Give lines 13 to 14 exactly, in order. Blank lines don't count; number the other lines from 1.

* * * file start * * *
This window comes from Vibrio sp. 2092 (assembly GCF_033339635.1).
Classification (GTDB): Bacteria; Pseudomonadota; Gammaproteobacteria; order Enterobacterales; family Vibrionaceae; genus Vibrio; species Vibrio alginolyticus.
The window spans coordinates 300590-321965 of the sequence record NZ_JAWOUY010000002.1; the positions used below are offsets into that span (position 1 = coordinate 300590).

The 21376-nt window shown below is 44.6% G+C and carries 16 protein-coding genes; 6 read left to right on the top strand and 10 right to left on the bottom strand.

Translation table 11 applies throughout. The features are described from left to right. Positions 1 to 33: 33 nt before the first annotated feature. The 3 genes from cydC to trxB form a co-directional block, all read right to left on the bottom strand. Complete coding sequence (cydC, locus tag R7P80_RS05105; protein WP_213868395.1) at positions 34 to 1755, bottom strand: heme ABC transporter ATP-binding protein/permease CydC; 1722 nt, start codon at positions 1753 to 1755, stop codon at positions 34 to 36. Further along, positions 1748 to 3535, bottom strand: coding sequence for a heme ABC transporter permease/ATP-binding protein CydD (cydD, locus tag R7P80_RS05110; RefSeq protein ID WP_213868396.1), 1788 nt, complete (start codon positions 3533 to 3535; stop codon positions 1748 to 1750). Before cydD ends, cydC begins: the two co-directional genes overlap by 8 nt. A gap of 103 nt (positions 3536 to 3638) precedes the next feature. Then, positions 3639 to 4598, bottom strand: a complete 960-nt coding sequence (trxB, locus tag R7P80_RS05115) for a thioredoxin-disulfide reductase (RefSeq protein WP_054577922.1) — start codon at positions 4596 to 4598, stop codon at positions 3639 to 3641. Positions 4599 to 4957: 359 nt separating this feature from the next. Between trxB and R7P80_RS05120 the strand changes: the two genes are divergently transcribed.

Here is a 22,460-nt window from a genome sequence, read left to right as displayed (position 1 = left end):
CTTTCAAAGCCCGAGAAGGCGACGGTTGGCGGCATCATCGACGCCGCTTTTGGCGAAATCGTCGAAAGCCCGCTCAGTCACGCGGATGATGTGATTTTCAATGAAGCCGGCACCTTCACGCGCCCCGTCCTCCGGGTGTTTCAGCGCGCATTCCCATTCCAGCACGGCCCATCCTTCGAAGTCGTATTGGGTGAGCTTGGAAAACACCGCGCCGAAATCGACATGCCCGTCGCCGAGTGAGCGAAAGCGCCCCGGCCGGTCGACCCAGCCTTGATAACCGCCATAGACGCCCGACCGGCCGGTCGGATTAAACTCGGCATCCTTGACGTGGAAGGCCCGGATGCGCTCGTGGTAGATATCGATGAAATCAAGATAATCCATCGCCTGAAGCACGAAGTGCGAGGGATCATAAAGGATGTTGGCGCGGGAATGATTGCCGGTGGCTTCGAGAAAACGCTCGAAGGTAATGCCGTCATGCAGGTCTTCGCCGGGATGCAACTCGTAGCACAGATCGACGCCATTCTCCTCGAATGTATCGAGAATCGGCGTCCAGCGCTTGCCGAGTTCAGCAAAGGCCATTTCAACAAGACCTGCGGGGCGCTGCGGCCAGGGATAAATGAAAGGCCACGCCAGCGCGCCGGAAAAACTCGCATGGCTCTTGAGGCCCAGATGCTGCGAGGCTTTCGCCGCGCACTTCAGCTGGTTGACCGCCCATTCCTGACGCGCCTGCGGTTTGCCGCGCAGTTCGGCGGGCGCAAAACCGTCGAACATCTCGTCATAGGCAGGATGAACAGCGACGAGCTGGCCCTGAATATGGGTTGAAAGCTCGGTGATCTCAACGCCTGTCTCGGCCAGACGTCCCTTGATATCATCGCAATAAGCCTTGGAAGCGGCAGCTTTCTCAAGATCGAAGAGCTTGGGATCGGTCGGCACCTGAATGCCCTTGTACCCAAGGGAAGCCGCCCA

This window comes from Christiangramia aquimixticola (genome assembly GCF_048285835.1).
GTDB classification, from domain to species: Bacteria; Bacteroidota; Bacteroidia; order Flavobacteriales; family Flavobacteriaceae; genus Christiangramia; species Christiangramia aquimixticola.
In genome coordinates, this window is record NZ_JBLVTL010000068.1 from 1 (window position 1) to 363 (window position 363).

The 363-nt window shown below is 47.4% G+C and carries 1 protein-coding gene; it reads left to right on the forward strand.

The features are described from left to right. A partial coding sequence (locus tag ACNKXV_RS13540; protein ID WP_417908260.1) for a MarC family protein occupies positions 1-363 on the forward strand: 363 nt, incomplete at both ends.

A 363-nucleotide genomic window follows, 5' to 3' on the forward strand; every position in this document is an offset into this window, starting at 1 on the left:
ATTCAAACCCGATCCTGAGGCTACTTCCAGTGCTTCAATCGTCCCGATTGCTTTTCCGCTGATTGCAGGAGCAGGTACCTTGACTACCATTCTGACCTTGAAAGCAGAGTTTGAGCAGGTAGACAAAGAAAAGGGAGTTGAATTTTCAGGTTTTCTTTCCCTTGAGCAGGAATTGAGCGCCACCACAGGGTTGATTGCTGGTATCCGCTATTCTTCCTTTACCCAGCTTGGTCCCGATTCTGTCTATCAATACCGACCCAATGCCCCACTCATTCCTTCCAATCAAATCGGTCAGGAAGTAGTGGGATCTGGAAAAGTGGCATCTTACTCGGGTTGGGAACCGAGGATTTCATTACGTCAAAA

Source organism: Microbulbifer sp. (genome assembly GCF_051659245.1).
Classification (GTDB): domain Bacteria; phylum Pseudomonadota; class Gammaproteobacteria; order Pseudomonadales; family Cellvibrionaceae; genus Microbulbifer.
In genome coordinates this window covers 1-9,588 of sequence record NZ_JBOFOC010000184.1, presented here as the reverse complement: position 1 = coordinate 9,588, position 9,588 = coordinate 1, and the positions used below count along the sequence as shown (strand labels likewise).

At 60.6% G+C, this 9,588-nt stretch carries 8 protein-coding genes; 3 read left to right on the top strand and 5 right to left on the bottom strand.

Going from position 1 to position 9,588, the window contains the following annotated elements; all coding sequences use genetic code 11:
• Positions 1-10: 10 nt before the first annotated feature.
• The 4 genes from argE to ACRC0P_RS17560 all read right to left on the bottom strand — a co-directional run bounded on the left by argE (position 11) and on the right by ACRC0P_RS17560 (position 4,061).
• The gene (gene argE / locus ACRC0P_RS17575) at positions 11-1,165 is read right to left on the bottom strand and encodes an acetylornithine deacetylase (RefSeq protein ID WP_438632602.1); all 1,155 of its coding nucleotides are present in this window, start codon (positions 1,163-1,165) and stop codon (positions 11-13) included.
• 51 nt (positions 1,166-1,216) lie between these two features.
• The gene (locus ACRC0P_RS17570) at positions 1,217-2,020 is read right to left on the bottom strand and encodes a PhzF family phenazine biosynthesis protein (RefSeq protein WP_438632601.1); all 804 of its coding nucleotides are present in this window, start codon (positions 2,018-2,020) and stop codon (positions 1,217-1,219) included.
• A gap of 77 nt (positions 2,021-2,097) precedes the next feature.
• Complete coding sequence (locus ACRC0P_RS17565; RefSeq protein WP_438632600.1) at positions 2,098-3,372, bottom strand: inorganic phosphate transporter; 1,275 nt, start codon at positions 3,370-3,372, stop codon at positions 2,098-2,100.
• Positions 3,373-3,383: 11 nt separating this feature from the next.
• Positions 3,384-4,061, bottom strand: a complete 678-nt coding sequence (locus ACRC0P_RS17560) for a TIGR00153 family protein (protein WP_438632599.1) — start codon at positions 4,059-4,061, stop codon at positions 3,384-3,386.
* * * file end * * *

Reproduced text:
A 363-nucleotide genomic window follows, 5' to 3' on the forward strand; every position in this document is an offset into this window, starting at 1 on the left:
ATTCAAACCCGATCCTGAGGCTACTTCCAGTGCTTCAATCGTCCCGATTGCTTTTCCGCTGATTGCAGGAGCAGGTACCTTGACTACCATTCTGACCTTGAAAGCAGAGTTTGAGCAGGTAGACAAAGAAAAGGGAGTTGAATTTTCAGGTTTTCTTTCCCTTGAGCAGGAATTGAGCGCCACCACAGGGTTGATTGCTGGTATCCGCTATTCTTCCTTTACCCAGCTTGGTCCCGATTCTGTCTATCAATACCGACCCAATGCCCCACTCATTCCTTCCAATCAAATCGGTCAGGAAGTAGTGGGATCTGGAAAAGTGGCATCTTACTCGGGTTGGGAACCGAGGATTTCATTACGTCAAAA